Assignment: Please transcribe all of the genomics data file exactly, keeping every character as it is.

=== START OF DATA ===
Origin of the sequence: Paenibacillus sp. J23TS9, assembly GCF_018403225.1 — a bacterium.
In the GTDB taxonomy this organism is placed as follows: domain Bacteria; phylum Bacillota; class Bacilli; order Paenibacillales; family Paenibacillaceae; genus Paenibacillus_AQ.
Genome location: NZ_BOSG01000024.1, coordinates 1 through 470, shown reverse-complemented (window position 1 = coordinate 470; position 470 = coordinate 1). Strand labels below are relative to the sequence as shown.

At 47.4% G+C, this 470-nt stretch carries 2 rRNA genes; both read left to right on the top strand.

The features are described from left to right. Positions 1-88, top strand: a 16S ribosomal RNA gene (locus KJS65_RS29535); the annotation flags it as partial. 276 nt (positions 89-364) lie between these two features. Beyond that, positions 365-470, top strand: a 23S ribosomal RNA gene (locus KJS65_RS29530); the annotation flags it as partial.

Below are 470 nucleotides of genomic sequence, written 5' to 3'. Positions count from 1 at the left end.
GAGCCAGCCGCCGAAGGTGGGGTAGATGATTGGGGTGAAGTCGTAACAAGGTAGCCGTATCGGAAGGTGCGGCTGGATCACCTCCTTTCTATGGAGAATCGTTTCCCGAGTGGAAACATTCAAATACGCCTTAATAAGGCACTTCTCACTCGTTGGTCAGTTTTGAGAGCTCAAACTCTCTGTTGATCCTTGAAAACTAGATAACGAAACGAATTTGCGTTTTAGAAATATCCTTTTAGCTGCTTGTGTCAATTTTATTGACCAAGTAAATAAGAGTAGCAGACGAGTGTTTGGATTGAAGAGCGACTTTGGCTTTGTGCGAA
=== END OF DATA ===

Origin of the sequence: Paenibacillus sp. J23TS9, assembly GCF_018403225.1 — a bacterium.
In the GTDB taxonomy this organism is placed as follows: domain Bacteria; phylum Bacillota; class Bacilli; order Paenibacillales; family Paenibacillaceae; genus Paenibacillus_AQ.
Genome location: NZ_BOSG01000024.1, coordinates 1 through 470, shown reverse-complemented (window position 1 = coordinate 470; position 470 = coordinate 1). Strand labels below are relative to the sequence as shown.

At 47.4% G+C, this 470-nt stretch carries 2 rRNA genes; both read left to right on the top strand.

The features are described from left to right. Positions 1-88, top strand: a 16S ribosomal RNA gene (locus KJS65_RS29535); the annotation flags it as partial. 276 nt (positions 89-364) lie between these two features. Beyond that, positions 365-470, top strand: a 23S ribosomal RNA gene (locus KJS65_RS29530); the annotation flags it as partial.

Below are 470 nucleotides of genomic sequence, written 5' to 3'. Positions count from 1 at the left end.
GAGCCAGCCGCCGAAGGTGGGGTAGATGATTGGGGTGAAGTCGTAACAAGGTAGCCGTATCGGAAGGTGCGGCTGGATCACCTCCTTTCTATGGAGAATCGTTTCCCGAGTGGAAACATTCAAATACGCCTTAATAAGGCACTTCTCACTCGTTGGTCAGTTTTGAGAGCTCAAACTCTCTGTTGATCCTTGAAAACTAGATAACGAAACGAATTTGCGTTTTAGAAATATCCTTTTAGCTGCTTGTGTCAATTTTATTGACCAAGTAAATAAGAGTAGCAGACGAGTGTTTGGATTGAAGAGCGACTTTGGCTTTGTGCGAA